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Posted on 02/06/2016
By Commonwealth Foundation
My father Nehemiah Gray Potoura in his youth, a nurse at Sopas Adventist Hospital in Enga Province (1967)
My father Nehemiah Gray Potoura in his youth, a nurse at Sopas Adventist Hospital in Enga Province (1967)

Now, I am in my 40s and have children of my own, but it is still very vivid. Twenty three years ago I was 23 years old, a trained primary school teacher, and three years out of college. My father, Nehemiah Gray Potoura and two of my brothers – Trevor, 20 and Jacob, 16 – were taken away by the Bougainville Revolutionary Army on the 23rd of August 1993.

The evening before, my father told my mother Margret to take us, the other women and flee to a hide-out that was on one of his sacred lands. We left in a hurry: my widowed aunty Aretai and her children, my mother’s niece Isabelle who was 5 years old, my 12 year old sister Linda, my 4 year old brother David, my mother and I.

We left at dusk while father and the boys stayed on at the plantation house, along with some of my uncles and cousins. The plantation house at the edge of the cocoa plantation belonged to an uncle who had long fled Bougainville and was somewhere in Papua New Guinea.   As we were about to go down the hill, father came over and told mother that he and the boys would come to us in the morning.  Mother didn’t know that was the last time she would ever see or hear her husband again.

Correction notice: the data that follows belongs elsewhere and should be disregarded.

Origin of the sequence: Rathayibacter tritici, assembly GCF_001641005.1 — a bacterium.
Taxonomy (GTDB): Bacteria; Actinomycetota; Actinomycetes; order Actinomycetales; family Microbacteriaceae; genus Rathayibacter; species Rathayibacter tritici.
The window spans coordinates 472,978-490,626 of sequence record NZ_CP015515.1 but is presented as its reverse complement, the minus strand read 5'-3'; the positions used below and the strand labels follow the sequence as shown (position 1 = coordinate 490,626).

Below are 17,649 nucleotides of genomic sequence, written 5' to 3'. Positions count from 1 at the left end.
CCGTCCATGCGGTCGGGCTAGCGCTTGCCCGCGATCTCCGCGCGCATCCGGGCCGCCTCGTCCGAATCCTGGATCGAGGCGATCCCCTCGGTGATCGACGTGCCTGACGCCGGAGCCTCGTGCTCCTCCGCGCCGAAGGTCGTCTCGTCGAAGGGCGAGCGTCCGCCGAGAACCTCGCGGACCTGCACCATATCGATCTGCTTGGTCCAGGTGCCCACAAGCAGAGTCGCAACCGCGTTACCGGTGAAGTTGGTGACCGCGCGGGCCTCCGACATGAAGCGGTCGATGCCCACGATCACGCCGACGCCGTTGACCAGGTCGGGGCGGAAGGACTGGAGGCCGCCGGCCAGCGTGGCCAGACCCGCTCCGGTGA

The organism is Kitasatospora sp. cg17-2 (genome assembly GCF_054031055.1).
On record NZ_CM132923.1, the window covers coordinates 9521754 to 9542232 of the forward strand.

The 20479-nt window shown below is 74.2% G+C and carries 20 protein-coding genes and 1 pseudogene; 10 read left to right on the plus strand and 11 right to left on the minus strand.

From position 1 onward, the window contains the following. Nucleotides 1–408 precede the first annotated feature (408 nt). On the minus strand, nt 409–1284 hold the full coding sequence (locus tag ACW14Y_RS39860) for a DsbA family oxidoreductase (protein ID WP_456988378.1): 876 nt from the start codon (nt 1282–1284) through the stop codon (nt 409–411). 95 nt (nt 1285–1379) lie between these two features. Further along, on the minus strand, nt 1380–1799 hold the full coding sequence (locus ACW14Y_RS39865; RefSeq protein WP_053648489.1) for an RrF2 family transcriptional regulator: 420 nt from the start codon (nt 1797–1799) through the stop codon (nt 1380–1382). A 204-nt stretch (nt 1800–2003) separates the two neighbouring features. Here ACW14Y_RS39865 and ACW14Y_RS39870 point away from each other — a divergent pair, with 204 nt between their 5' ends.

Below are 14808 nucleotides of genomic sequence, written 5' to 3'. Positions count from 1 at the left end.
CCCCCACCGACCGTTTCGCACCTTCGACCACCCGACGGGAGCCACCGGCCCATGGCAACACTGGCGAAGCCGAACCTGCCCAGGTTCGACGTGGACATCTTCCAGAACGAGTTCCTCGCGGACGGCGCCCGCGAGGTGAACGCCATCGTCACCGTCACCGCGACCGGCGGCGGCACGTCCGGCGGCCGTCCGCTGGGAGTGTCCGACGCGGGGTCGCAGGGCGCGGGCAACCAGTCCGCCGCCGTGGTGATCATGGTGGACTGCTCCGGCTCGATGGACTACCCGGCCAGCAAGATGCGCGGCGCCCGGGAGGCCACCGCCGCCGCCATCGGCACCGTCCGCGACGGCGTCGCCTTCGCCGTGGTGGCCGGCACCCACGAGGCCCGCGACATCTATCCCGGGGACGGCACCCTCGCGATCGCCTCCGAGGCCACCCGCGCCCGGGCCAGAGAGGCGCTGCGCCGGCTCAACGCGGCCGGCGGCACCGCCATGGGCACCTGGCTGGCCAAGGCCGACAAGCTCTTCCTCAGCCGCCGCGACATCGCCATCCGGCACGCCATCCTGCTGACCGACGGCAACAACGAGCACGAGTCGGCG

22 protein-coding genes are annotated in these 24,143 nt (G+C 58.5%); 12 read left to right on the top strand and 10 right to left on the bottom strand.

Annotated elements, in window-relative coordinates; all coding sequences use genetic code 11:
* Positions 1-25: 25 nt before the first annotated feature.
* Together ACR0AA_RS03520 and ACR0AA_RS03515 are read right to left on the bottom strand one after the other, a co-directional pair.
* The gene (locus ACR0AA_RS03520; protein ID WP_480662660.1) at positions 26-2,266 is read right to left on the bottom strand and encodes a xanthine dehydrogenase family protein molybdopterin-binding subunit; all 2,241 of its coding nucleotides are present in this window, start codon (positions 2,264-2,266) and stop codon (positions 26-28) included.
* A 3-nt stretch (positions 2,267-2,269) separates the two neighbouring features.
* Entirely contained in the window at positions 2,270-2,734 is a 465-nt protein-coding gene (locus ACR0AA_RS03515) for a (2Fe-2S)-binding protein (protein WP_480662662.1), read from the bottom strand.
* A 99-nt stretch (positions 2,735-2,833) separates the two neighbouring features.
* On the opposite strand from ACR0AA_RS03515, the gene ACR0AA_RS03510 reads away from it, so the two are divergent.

We went down the hill, crossed Wuloli creek and then into the jungle.  The trees were very tall and the forest was already dark. Mother led the way along the narrow track, camouflaged by the humps of roots that lay above the surface of the ground. The long vines that hung on the trees looked like serpents waiting to drop down and devour us. I stumbled over the roots and lifted my skinny legs higher.  The jungle sounded of sleepy birds and animals.  We were terrified and deafened by the crickets. But our real fear was the rebels who lurked in the forests on our island, Bougainville.